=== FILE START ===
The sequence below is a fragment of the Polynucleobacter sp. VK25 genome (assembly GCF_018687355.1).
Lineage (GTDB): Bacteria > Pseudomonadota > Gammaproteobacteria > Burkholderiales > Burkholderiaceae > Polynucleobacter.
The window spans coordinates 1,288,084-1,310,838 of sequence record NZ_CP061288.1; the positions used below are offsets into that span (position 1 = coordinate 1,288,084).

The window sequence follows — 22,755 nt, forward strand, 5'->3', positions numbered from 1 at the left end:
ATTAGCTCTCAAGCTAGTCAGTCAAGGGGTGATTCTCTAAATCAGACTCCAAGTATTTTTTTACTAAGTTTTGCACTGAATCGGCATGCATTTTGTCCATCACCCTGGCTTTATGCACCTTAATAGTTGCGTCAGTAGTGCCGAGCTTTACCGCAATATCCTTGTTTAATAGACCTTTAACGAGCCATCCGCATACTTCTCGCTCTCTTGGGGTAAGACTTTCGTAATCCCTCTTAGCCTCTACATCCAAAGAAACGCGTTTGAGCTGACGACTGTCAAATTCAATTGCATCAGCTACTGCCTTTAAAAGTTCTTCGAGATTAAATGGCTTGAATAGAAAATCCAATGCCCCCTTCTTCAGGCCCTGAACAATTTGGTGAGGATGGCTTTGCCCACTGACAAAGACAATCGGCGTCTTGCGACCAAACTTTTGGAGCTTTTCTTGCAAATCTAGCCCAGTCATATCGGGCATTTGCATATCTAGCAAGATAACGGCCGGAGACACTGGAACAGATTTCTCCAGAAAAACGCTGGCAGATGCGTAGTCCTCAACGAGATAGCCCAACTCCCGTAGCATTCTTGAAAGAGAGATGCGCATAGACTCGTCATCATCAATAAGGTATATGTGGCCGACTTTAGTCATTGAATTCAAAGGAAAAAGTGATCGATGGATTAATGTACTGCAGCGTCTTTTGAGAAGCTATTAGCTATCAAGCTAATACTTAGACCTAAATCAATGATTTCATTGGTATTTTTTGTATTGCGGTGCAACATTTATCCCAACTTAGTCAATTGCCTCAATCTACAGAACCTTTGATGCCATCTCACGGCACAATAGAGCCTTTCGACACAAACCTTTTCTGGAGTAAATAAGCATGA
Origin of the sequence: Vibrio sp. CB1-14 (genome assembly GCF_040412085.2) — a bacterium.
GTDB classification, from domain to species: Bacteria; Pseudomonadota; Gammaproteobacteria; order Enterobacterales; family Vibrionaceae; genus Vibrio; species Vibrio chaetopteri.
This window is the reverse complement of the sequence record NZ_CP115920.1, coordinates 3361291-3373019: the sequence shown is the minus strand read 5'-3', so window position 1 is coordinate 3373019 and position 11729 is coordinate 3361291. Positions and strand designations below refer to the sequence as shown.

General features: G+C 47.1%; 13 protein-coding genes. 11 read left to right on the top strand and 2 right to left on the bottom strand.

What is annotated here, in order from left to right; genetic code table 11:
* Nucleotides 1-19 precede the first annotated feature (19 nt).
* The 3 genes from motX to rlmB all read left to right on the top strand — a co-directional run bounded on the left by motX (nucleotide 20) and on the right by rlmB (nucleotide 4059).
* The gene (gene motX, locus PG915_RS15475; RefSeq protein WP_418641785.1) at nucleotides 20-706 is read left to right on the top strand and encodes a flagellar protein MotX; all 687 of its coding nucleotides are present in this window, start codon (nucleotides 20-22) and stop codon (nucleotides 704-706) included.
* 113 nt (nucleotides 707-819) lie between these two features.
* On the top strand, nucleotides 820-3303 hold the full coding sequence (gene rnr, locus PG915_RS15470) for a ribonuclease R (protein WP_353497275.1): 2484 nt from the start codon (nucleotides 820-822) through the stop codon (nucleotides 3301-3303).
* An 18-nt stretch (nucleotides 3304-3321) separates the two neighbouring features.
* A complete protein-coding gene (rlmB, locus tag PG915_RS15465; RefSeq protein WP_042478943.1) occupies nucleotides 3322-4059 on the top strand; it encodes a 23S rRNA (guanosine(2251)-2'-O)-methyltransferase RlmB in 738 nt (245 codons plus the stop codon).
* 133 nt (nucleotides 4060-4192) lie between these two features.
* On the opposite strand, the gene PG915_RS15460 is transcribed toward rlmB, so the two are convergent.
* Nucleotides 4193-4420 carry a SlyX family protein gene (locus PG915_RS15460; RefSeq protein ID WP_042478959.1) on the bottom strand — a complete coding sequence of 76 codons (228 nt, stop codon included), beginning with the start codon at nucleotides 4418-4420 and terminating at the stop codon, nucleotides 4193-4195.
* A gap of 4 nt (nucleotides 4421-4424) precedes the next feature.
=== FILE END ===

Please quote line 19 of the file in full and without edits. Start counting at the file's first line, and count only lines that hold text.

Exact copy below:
* On the opposite strand, the gene PG915_RS15460 is transcribed toward rlmB, so the two are convergent.